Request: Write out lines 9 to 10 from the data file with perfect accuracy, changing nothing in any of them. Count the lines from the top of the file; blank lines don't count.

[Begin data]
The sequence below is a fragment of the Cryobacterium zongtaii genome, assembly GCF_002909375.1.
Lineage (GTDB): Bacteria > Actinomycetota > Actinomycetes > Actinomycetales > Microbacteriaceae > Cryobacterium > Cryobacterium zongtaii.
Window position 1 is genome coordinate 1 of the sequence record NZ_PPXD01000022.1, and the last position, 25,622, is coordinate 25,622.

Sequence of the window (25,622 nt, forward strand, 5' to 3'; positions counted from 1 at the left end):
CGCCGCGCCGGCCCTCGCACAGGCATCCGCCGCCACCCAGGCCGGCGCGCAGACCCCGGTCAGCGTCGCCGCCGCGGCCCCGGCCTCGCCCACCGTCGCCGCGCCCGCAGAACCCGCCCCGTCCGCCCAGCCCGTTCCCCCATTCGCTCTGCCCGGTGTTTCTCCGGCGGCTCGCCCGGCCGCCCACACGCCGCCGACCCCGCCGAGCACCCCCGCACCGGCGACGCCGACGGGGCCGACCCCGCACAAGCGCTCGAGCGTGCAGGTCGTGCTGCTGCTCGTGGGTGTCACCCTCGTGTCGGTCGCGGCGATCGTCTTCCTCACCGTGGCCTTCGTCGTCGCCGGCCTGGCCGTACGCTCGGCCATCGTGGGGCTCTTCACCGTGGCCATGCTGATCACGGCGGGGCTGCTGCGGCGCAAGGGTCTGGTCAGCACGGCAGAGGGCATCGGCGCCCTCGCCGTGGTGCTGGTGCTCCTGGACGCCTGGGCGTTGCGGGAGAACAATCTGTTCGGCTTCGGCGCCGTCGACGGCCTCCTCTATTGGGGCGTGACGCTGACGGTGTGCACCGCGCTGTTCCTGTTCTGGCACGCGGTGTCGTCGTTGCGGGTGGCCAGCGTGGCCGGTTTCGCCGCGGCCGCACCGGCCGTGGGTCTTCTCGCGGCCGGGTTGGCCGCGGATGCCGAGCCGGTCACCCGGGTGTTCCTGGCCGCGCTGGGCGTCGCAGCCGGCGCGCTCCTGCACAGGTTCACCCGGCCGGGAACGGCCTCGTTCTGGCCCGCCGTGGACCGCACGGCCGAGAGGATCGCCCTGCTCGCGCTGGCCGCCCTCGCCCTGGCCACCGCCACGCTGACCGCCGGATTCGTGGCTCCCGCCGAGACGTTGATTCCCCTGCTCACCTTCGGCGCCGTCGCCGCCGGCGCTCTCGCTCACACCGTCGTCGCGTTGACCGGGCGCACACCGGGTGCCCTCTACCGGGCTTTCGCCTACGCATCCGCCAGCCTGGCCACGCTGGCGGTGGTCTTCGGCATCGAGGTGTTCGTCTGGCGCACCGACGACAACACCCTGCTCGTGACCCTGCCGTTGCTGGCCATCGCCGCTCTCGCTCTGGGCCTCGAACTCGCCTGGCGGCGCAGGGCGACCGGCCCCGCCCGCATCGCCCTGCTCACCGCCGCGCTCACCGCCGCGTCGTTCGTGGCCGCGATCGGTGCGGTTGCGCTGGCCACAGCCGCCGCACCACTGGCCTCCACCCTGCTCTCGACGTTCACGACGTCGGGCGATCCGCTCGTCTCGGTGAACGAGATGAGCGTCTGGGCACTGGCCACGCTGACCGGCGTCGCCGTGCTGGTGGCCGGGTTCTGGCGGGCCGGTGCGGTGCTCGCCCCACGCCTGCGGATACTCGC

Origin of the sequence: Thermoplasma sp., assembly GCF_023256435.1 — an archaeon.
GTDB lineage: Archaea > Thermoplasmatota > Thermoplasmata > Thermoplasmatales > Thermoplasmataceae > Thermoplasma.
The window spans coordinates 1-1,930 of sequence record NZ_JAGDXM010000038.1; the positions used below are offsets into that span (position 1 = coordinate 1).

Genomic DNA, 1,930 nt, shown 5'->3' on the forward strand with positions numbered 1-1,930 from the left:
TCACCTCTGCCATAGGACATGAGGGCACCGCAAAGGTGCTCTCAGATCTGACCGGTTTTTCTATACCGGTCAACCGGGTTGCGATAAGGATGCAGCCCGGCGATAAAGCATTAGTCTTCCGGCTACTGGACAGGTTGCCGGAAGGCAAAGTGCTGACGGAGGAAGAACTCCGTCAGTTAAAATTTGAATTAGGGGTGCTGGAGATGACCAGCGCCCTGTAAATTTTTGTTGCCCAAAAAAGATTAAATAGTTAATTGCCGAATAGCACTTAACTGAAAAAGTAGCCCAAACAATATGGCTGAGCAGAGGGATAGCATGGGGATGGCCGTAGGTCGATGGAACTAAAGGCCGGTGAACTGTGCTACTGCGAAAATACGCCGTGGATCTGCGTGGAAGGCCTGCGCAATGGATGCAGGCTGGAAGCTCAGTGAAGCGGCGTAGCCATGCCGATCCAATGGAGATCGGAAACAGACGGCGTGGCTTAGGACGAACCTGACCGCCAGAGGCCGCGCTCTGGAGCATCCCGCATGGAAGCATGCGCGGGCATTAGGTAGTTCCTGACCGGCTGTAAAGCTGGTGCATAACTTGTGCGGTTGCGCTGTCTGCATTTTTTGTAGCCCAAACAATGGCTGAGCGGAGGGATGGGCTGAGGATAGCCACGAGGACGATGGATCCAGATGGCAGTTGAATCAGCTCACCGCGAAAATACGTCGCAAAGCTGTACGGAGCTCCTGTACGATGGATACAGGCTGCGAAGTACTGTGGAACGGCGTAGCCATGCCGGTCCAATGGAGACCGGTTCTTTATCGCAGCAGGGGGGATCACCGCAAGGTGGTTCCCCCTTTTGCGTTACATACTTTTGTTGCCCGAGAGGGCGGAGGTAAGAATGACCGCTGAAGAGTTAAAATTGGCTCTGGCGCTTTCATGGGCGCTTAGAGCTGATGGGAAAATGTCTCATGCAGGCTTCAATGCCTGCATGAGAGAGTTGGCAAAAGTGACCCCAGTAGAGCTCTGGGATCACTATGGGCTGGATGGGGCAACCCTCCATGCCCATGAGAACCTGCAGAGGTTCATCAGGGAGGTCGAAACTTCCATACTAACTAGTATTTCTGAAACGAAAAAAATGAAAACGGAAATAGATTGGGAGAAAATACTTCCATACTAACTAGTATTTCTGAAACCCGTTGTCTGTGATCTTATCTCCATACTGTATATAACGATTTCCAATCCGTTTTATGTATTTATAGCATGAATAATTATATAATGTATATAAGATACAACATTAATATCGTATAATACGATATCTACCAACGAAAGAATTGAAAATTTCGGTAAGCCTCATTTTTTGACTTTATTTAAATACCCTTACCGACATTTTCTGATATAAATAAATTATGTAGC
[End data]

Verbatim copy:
Genomic DNA, 1,930 nt, shown 5'->3' on the forward strand with positions numbered 1-1,930 from the left:
TCACCTCTGCCATAGGACATGAGGGCACCGCAAAGGTGCTCTCAGATCTGACCGGTTTTTCTATACCGGTCAACCGGGTTGCGATAAGGATGCAGCCCGGCGATAAAGCATTAGTCTTCCGGCTACTGGACAGGTTGCCGGAAGGCAAAGTGCTGACGGAGGAAGAACTCCGTCAGTTAAAATTTGAATTAGGGGTGCTGGAGATGACCAGCGCCCTGTAAATTTTTGTTGCCCAAAAAAGATTAAATAGTTAATTGCCGAATAGCACTTAACTGAAAAAGTAGCCCAAACAATATGGCTGAGCAGAGGGATAGCATGGGGATGGCCGTAGGTCGATGGAACTAAAGGCCGGTGAACTGTGCTACTGCGAAAATACGCCGTGGATCTGCGTGGAAGGCCTGCGCAATGGATGCAGGCTGGAAGCTCAGTGAAGCGGCGTAGCCATGCCGATCCAATGGAGATCGGAAACAGACGGCGTGGCTTAGGACGAACCTGACCGCCAGAGGCCGCGCTCTGGAGCATCCCGCATGGAAGCATGCGCGGGCATTAGGTAGTTCCTGACCGGCTGTAAAGCTGGTGCATAACTTGTGCGGTTGCGCTGTCTGCATTTTTTGTAGCCCAAACAATGGCTGAGCGGAGGGATGGGCTGAGGATAGCCACGAGGACGATGGATCCAGATGGCAGTTGAATCAGCTCACCGCGAAAATACGTCGCAAAGCTGTACGGAGCTCCTGTACGATGGATACAGGCTGCGAAGTACTGTGGAACGGCGTAGCCATGCCGGTCCAATGGAGACCGGTTCTTTATCGCAGCAGGGGGGATCACCGCAAGGTGGTTCCCCCTTTTGCGTTACATACTTTTGTTGCCCGAGAGGGCGGAGGTAAGAATGACCGCTGAAGAGTTAAAATTGGCTCTGGCGCTTTCATGGGCGCTTAGAGCTGATGGGAAAATGTCTCATGCAGGCTTCAATGCCTGCATGAGAGAGTTGGCAAAAGTGACCCCAGTAGAGCTCTGGGATCACTATGGGCTGGATGGGGCAACCCTCCATGCCCATGAGAACCTGCAGAGGTTCATCAGGGAGGTCGAAACTTCCATACTAACTAGTATTTCTGAAACGAAAAAAATGAAAACGGAAATAGATTGGGAGAAAATACTTCCATACTAACTAGTATTTCTGAAACCCGTTGTCTGTGATCTTATCTCCATACTGTATATAACGATTTCCAATCCGTTTTATGTATTTATAGCATGAATAATTATATAATGTATATAAGATACAACATTAATATCGTATAATACGATATCTACCAACGAAAGAATTGAAAATTTCGGTAAGCCTCATTTTTTGACTTTATTTAAATACCCTTACCGACATTTTCTGATATAAATAAATTATGTAGC